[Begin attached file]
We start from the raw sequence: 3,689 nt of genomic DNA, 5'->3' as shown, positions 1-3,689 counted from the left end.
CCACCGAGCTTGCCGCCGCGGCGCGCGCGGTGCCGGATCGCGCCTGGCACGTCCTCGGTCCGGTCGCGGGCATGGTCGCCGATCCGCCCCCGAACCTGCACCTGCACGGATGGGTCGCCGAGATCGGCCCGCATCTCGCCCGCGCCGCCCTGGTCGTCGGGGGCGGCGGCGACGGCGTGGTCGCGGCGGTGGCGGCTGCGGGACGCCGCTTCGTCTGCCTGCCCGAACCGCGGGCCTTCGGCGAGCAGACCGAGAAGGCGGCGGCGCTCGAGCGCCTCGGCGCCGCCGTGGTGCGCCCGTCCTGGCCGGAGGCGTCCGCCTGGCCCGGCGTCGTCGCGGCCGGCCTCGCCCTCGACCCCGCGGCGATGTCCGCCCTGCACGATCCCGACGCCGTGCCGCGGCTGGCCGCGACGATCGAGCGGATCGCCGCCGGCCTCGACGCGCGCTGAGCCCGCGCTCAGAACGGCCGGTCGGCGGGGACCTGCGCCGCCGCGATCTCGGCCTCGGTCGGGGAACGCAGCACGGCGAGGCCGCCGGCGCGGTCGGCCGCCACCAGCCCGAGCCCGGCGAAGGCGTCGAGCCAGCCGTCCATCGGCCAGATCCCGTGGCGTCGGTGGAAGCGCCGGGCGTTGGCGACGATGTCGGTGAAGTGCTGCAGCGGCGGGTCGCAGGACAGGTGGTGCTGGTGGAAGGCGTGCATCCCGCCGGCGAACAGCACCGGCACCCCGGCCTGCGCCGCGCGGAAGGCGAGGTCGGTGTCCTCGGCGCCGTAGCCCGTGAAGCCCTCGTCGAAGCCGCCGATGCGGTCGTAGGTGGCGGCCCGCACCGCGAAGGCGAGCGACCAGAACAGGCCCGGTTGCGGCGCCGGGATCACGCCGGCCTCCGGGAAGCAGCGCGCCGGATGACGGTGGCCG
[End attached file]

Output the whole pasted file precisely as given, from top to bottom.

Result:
We start from the raw sequence: 3,689 nt of genomic DNA, 5'->3' as shown, positions 1-3,689 counted from the left end.
CCACCGAGCTTGCCGCCGCGGCGCGCGCGGTGCCGGATCGCGCCTGGCACGTCCTCGGTCCGGTCGCGGGCATGGTCGCCGATCCGCCCCCGAACCTGCACCTGCACGGATGGGTCGCCGAGATCGGCCCGCATCTCGCCCGCGCCGCCCTGGTCGTCGGGGGCGGCGGCGACGGCGTGGTCGCGGCGGTGGCGGCTGCGGGACGCCGCTTCGTCTGCCTGCCCGAACCGCGGGCCTTCGGCGAGCAGACCGAGAAGGCGGCGGCGCTCGAGCGCCTCGGCGCCGCCGTGGTGCGCCCGTCCTGGCCGGAGGCGTCCGCCTGGCCCGGCGTCGTCGCGGCCGGCCTCGCCCTCGACCCCGCGGCGATGTCCGCCCTGCACGATCCCGACGCCGTGCCGCGGCTGGCCGCGACGATCGAGCGGATCGCCGCCGGCCTCGACGCGCGCTGAGCCCGCGCTCAGAACGGCCGGTCGGCGGGGACCTGCGCCGCCGCGATCTCGGCCTCGGTCGGGGAACGCAGCACGGCGAGGCCGCCGGCGCGGTCGGCCGCCACCAGCCCGAGCCCGGCGAAGGCGTCGAGCCAGCCGTCCATCGGCCAGATCCCGTGGCGTCGGTGGAAGCGCCGGGCGTTGGCGACGATGTCGGTGAAGTGCTGCAGCGGCGGGTCGCAGGACAGGTGGTGCTGGTGGAAGGCGTGCATCCCGCCGGCGAACAGCACCGGCACCCCGGCCTGCGCCGCGCGGAAGGCGAGGTCGGTGTCCTCGGCGCCGTAGCCCGTGAAGCCCTCGTCGAAGCCGCCGATGCGGTCGTAGGTGGCGGCCCGCACCGCGAAGGCGAGCGACCAGAACAGGCCCGGTTGCGGCGCCGGGATCACGCCGGCCTCCGGGAAGCAGCGCGCCGGATGACGGTGGCCG